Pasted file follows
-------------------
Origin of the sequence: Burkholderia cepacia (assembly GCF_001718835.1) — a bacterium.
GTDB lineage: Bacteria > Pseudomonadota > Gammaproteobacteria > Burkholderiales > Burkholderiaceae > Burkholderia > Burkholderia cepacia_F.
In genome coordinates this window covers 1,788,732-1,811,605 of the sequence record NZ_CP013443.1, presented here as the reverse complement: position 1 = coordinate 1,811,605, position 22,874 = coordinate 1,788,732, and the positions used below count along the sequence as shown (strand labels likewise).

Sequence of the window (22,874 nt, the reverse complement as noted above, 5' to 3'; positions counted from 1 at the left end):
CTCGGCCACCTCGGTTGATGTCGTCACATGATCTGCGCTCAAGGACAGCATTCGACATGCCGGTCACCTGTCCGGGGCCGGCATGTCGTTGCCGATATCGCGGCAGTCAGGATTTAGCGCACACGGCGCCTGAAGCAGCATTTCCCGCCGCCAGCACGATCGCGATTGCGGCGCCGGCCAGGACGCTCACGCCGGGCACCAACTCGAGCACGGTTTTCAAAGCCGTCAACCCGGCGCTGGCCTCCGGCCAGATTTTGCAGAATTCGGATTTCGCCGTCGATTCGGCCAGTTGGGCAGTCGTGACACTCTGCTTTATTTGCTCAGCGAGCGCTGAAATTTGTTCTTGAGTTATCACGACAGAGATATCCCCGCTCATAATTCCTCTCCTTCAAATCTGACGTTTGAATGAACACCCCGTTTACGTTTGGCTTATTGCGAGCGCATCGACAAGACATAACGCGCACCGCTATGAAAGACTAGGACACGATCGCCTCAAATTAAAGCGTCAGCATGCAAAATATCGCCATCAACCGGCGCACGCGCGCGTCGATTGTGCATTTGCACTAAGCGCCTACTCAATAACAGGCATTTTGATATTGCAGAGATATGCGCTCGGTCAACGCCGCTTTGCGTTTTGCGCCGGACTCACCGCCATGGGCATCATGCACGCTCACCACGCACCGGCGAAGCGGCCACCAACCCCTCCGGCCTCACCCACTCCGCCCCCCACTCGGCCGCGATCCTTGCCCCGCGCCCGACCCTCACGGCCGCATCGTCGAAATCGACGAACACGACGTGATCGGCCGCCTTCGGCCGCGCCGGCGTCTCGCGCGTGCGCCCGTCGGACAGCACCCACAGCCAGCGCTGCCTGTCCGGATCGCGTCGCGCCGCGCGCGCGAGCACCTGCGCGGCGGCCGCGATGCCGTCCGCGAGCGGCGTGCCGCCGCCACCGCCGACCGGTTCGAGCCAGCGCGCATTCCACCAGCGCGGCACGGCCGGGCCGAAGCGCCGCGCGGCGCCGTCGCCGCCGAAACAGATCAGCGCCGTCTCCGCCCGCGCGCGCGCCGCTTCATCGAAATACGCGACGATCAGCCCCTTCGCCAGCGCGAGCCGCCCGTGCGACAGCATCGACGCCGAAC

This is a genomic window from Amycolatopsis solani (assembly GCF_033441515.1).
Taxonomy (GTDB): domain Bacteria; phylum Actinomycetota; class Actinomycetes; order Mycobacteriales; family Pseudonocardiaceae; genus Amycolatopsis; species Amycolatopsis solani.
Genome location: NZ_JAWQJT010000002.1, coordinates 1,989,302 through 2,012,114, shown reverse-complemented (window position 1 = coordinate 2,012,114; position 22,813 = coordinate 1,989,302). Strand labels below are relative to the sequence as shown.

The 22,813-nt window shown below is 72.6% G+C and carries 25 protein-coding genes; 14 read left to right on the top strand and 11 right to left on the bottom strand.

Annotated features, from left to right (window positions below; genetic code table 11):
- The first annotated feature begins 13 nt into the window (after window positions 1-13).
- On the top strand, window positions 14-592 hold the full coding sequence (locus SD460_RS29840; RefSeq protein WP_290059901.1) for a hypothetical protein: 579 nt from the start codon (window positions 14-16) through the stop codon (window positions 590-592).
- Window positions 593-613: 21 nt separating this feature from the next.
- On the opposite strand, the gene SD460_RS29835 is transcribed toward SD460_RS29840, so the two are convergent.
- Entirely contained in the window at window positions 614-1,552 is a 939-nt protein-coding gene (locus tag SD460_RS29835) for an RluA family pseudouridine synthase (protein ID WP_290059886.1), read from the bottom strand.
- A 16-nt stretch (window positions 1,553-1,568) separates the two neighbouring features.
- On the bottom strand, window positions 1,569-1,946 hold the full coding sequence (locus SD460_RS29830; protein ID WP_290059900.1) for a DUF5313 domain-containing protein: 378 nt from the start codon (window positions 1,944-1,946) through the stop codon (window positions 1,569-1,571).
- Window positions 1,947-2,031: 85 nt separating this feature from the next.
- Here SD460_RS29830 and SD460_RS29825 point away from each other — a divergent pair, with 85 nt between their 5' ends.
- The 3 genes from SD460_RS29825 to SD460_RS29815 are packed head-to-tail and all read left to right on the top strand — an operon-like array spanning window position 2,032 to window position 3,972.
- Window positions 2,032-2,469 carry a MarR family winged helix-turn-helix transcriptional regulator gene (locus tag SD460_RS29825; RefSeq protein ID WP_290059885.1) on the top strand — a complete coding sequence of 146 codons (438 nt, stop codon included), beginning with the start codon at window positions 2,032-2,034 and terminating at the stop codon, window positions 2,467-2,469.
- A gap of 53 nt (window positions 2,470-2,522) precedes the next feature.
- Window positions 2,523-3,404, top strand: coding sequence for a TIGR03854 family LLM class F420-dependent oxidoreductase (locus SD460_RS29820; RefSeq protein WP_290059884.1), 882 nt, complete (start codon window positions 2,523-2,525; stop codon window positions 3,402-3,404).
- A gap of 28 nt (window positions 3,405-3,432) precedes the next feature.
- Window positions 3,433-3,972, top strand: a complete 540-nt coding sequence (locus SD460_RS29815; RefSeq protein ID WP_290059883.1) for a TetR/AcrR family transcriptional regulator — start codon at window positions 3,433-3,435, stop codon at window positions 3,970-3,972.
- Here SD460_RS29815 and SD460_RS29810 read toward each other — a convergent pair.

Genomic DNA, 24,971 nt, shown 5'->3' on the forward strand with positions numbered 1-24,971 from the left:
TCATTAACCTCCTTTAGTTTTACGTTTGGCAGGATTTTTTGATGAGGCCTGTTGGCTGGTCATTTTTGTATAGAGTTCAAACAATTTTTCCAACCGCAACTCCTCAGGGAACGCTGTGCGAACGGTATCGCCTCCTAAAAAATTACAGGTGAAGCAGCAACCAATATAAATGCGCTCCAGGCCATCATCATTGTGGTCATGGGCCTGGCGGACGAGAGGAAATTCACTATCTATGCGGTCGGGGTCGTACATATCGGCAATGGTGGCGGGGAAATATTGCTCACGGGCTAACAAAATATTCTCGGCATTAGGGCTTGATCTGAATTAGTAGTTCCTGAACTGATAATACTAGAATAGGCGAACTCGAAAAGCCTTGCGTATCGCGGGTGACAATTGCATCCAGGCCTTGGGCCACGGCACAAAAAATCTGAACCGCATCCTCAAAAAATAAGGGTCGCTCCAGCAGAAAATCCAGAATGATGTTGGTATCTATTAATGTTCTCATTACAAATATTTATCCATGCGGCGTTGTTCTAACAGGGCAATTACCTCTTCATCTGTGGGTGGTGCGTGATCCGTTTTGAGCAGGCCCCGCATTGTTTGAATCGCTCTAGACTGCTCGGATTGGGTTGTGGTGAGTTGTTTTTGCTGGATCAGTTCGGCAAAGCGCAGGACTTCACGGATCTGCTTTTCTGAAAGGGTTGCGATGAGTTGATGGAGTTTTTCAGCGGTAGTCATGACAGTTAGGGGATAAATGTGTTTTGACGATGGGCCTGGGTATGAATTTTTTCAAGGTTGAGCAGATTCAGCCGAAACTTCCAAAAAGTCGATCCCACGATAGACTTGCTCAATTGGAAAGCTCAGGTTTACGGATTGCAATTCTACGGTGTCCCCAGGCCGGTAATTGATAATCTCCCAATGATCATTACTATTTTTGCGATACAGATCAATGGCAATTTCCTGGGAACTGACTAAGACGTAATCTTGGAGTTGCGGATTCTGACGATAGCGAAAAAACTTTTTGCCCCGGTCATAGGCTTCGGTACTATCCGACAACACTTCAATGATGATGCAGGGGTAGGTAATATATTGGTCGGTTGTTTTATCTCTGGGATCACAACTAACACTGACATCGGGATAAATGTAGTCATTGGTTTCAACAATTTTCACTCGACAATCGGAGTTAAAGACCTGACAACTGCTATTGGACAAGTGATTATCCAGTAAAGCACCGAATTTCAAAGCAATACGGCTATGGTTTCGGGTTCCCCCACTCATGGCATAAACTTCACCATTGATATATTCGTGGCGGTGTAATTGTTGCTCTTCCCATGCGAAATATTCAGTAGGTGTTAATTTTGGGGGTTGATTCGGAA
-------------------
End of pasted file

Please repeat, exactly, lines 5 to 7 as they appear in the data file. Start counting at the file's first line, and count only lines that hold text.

CTCGGCCACCTCGGTTGATGTCGTCACATGATCTGCGCTCAAGGACAGCATTCGACATGCCGGTCACCTGTCCGGGGCCGGCATGTCGTTGCCGATATCGCGGCAGTCAGGATTTAGCGCACACGGCGCCTGAAGCAGCATTTCCCGCCGCCAGCACGATCGCGATTGCGGCGCCGGCCAGGACGCTCACGCCGGGCACCAACTCGAGCACGGTTTTCAAAGCCGTCAACCCGGCGCTGGCCTCCGGCCAGATTTTGCAGAATTCGGATTTCGCCGTCGATTCGGCCAGTTGGGCAGTCGTGACACTCTGCTTTATTTGCTCAGCGAGCGCTGAAATTTGTTCTTGAGTTATCACGACAGAGATATCCCCGCTCATAATTCCTCTCCTTCAAATCTGACGTTTGAATGAACACCCCGTTTACGTTTGGCTTATTGCGAGCGCATCGACAAGACATAACGCGCACCGCTATGAAAGACTAGGACACGATCGCCTCAAATTAAAGCGTCAGCATGCAAAATATCGCCATCAACCGGCGCACGCGCGCGTCGATTGTGCATTTGCACTAAGCGCCTACTCAATAACAGGCATTTTGATATTGCAGAGATATGCGCTCGGTCAACGCCGCTTTGCGTTTTGCGCCGGACTCACCGCCATGGGCATCATGCACGCTCACCACGCACCGGCGAAGCGGCCACCAACCCCTCCGGCCTCACCCACTCCGCCCCCCACTCGGCCGCGATCCTTGCCCCGCGCCCGACCCTCACGGCCGCATCGTCGAAATCGACGAACACGACGTGATCGGCCGCCTTCGGCCGCGCCGGCGTCTCGCGCGTGCGCCCGTCGGACAGCACCCACAGCCAGCGCTGCCTGTCCGGATCGCGTCGCGCCGCGCGCGCGAGCACCTGCGCGGCGGCCGCGATGCCGTCCGCGAGCGGCGTGCCGCCGCCACCGCCGACCGGTTCGAGCCAGCGCGCATTCCACCAGCGCGGCACGGCCGGGCCGAAGCGCCGCGCGGCGCCGTCGCCGCCGAAACAGATCAGCGCCGTCTCCGCCCGCGCGCGCGCCGCTTCATCGAAATACGCGACGATCAGCCCCTTCGCCAGCGCGAGCCGCCCGTGCGACAGCATCGACGCCGAAC

This is a genomic window from Amycolatopsis solani (assembly GCF_033441515.1).
Taxonomy (GTDB): domain Bacteria; phylum Actinomycetota; class Actinomycetes; order Mycobacteriales; family Pseudonocardiaceae; genus Amycolatopsis; species Amycolatopsis solani.